The author has clearly worked very hard on his setting, which involves a quarantined portion of south Florida and a potpourri of right-wing bogeymen: global cooling, Hugo Chavez (here, "The Hitler of South America") Central American jihadists, etc. But he hasn't bothered to convey it in a plausible way. Instead, people drop jarring explanatory notes into conversations, and muse to themselves about the history of the region at the slightest opportunity:

"This was his first serial case. The other murders he had investigated involved single or gang killings. There hadn't been a report of a serial killer in Florida since the first of the Islamic terror attacks in Miami. The added law enforcement after the tanker bomb that took out three square blocks in the center of Miami and killed three thousand scared away a lot of the criminals. Then, when the anthrax was blown through the Dadeland Mall's air-conditioning and caused sixty-five hundred people to die, the army was sent in. After the mass migration and fear of the bioplague, it was easier just to abandon the southern tip of Florida rather than to save it."

The story progresses awkwardly. Although ostensibly a procedural, the police work is completely incidental to the revelation of the mysteries, and no detective discovers anything except by chance.
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Format: Kindle Edition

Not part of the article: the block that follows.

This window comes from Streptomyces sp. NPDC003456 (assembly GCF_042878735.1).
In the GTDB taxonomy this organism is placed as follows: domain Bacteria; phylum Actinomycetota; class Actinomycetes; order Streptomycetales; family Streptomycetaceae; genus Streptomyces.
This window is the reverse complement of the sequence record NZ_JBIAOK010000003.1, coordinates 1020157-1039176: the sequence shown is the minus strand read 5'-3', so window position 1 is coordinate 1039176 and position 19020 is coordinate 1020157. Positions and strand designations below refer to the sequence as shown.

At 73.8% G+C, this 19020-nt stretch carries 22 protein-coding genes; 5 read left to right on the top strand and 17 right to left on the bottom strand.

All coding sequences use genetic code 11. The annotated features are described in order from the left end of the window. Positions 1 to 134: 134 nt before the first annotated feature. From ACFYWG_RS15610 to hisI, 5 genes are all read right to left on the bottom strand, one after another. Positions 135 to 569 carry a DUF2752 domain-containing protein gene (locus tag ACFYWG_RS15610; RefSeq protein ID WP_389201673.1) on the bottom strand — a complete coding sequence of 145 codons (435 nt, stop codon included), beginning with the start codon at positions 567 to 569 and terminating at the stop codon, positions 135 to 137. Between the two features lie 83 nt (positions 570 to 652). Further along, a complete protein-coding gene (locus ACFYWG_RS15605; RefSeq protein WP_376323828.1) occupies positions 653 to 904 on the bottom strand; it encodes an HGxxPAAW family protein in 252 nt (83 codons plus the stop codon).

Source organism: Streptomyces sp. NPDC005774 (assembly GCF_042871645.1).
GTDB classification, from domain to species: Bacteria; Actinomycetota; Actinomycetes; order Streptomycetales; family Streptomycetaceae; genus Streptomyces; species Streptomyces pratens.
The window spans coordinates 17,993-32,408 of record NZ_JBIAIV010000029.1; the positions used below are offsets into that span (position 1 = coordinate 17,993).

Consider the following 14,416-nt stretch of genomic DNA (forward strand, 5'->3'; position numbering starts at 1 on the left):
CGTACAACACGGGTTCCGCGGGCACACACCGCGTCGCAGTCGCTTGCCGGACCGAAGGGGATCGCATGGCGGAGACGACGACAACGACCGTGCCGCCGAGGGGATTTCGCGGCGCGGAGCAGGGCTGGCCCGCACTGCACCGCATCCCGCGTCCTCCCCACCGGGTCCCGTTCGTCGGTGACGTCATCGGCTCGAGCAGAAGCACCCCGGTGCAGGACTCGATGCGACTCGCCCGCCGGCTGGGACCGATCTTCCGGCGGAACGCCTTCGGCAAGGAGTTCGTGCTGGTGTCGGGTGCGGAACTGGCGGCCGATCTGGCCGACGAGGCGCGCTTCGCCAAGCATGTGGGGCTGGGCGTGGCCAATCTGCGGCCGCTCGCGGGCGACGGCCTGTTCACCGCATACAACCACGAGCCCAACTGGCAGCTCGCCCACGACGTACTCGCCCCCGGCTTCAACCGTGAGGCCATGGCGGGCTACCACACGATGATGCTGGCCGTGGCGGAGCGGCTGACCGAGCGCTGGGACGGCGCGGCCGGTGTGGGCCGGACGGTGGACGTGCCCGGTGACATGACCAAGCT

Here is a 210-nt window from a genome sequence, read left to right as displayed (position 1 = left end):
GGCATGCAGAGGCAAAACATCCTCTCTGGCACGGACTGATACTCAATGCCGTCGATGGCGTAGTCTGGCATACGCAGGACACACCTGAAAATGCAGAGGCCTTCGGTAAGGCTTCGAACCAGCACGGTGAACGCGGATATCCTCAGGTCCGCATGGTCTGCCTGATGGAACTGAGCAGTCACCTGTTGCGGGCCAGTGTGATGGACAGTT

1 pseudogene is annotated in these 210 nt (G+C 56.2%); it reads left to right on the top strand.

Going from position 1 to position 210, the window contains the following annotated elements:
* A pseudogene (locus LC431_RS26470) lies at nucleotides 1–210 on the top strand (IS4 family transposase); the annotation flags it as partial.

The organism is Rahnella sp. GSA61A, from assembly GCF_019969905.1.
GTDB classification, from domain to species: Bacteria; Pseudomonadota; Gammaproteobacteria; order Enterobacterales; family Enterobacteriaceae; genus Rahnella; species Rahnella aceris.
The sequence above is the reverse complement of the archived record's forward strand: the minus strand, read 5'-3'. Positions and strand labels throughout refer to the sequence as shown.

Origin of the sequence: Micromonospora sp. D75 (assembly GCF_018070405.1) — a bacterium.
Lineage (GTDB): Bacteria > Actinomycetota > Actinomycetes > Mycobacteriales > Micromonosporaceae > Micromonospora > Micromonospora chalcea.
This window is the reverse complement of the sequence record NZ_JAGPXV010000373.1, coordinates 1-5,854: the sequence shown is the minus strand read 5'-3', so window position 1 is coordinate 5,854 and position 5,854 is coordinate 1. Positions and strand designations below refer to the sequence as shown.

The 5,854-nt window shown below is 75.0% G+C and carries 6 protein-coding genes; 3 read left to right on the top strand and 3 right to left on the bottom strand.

I read the Human Disguise and decided that the series had some major potential. James O'Neal creates an incredible future where there is an approaching alien ship, quarantine zones throughout the country, a constant threat of terrorist attacks, and a secretive hominid species living among the humans undetected. There is a ton of interesting concepts here to play off of. In the second book of the series, the plot revolves around a serial killer from a quarantine zone.

I have always thought how refreshing it was to see that O'Neal decided to not take the vampire route with his sci-fi novel, though it initially seemed like he was in the first book. I love the evolutionary branch that he decided to go with in this series. The approaching alien vessel also created a fantastic red herring in the first book. Unfortunately in the sequel, the mediocre plot is poorly executed.

The main character, Tom Wilner, is extremely one dimensional. He comes across as a little too perfect. His love interest is a little rushed. It goes from innocent crush to full on love in a matter of a week. The killer had potential, don't get me wrong, but the reveal of his character was poorly done. You find out his identity very early in the book, seeing part of the narrative from his perspective. Near the end of the book you understand a little more of his psychosis, but at that point it is hardly relevant. The only character I cared for was Tom's best friend Steve, who showed many flaws, but made up for it with chutzpah. I found his storyline to be far more entertaining, and really wanted to see him succeed.

It may seem to some that I am nitpicking this book, but even the most easygoing critics must admit that there is some very lazy storytelling in this story.